Ed Cole is an investment professional with over 25 years experience. He specializes in helping high net worth individuals with retirement planning.
Ed graduated in 1981 from Brigham Young University wih a degree in financial planning. He began his career immediately after graduation with Allied Insurance in Des Moines, Iowa. At that time, Allied Insurance was starting a new division promoting financial planning. During that time, he earned his CFP® certification, series 7 securities registration and investment advisor registrations.
In 1984, Ed started his own financial planning business in Des Moines, Iowa. After earning an endorsement from the Iowa Medical Association, He traveled the state of Iowa giving seminars to Physicians. It was during that time he became familiar, first hand, with the struggles physicians were having as small business owners, investors, and trying to plan for the future. In 1986, Ed and his wife Sherry and their two small children moved back to Provo, Utah. As he started to grow his business in Utah, he continued to meet with his Iowa clients quarterly, which he continues to do to this day. He currently has clients in Utah, Iowa, Arizona, Idaho, Montana, and California.
Ed believes we live in a new investment environment where market volatility is increasing and with greater frequency. As a result, investors are seeking more advanced risk management strategies to address this volatility and restore confidence in their investment plan. By analyzing your portfolio's relationship with volatility, he feels we can gain a better understanding of how it is likely to respond when volatility spikes. With this important data, he seeks to construct portfolios that deliver a smoother, more consistent return profile.
Please watch the short video that explains the personal website we set up for your use as a client of Cole Financial Advisors Click Here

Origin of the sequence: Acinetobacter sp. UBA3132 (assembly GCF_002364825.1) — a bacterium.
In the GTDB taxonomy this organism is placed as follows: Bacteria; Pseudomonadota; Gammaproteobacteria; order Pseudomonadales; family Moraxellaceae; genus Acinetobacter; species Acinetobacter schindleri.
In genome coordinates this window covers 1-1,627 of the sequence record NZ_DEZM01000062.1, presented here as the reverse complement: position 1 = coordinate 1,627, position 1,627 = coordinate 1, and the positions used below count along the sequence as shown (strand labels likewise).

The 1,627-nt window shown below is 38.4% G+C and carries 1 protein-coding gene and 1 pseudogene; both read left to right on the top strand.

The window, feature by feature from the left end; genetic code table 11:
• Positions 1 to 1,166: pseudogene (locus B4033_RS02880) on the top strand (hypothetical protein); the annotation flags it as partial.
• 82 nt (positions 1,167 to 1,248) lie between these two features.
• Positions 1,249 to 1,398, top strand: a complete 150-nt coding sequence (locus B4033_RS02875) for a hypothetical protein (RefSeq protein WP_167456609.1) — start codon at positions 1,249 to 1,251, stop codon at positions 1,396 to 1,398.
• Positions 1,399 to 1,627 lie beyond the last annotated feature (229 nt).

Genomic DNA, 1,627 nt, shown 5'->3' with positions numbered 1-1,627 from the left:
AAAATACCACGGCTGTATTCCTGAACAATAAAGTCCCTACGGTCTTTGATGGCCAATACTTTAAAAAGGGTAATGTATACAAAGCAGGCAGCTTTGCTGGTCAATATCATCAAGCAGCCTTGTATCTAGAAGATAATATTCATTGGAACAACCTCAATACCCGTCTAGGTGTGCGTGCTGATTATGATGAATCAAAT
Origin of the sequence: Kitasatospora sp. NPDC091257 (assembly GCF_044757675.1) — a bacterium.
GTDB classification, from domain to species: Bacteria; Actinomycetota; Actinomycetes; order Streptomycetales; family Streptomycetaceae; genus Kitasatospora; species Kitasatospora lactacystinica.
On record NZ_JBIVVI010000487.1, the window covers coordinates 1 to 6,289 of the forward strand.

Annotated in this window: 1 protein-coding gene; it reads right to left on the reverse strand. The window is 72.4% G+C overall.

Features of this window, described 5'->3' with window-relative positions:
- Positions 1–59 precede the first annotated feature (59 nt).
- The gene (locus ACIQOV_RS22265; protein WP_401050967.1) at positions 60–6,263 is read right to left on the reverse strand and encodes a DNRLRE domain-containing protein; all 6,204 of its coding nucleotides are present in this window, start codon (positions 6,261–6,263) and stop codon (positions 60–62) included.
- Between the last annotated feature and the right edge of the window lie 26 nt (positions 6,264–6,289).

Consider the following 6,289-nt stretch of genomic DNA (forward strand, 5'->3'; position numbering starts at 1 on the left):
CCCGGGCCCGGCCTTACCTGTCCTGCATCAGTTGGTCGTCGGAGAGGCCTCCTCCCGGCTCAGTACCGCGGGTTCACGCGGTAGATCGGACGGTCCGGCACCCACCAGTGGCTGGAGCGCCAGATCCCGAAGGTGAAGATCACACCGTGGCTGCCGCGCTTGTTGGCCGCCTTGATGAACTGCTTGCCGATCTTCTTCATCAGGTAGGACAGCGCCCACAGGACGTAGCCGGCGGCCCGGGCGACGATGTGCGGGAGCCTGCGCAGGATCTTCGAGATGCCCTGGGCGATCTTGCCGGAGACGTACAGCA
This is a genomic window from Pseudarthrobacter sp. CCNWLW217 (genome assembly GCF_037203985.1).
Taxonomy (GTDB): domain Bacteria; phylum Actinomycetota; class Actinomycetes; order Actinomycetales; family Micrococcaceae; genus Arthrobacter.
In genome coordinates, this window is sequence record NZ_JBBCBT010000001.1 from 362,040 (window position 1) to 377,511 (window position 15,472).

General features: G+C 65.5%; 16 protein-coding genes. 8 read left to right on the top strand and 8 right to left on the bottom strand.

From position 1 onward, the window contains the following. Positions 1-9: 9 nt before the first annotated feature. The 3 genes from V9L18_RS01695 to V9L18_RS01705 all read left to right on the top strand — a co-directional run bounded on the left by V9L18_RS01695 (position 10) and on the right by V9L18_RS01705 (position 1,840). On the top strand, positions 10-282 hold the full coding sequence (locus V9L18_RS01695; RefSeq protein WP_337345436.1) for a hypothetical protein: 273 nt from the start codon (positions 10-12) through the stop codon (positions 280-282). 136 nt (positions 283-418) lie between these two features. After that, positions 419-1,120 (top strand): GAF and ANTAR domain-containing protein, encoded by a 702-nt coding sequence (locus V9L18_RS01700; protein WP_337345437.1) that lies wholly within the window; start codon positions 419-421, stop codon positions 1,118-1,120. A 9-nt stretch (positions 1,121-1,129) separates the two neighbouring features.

The Half Million Dollar Baby
The true cost of raising a child may be far more than you expect.
The Business Cycle
How will you weather the ups and downs of the business cycle?
It Was the Best of Times, It Was the Worst of Times
All about how missing the best market days (or the worst!) might affect your portfolio.
The Economic Report of the President can help identify the forces driving — or dragging — the economy.
Here are some simple and inexpensive energy-saving tips that may help you save money.
Understanding the types of long-term-care services—and what those services could cost—may be critical.
Important as it is, Medicare does not cover the full range of health-care expenses you may experience in your golden years.
Couples may be able to head off many of the problems in a marriage that money can cause.
Having an emergency fund may help alleviate the stress and worry associated with a financial crisis.
This calculator compares employee contributions to a Roth 401(k) and a traditional 401(k).
This calculator helps estimate your federal estate tax liability.
This calculator demonstrates the power of compound interest.
Determine your potential long-term care needs and how long your current assets might last.
This calculator estimates your chances of becoming disabled and your potential need for disability insurance.
Estimate the total cost in today's dollars of various mortgage alternatives.
The chances of needing long-term care, its cost, and strategies for covering that cost.
How federal estate taxes work, plus estate management documents and tactics.
Using smart management to get more of what you want and free up assets to invest.
A presentation about managing money: using it, saving it, and even getting credit.
Learn more about taxes, tax-favored investing, and tax strategies.
There are a number of ways to withdraw money from a qualified retirement plan.
Why are 401(k) plans, annuities, and IRAs so popular?
Taking your Social Security benefits at the right time may help maximize your benefit.
What does your home really cost?
The average retirement lasts for 18 years. Are you prepared to fill that many days?
In good times and bad, consistently saving a percentage of your income is a sound financial practice.
From the Dutch East India Company to Wall Street, the stock market has a long and storied history.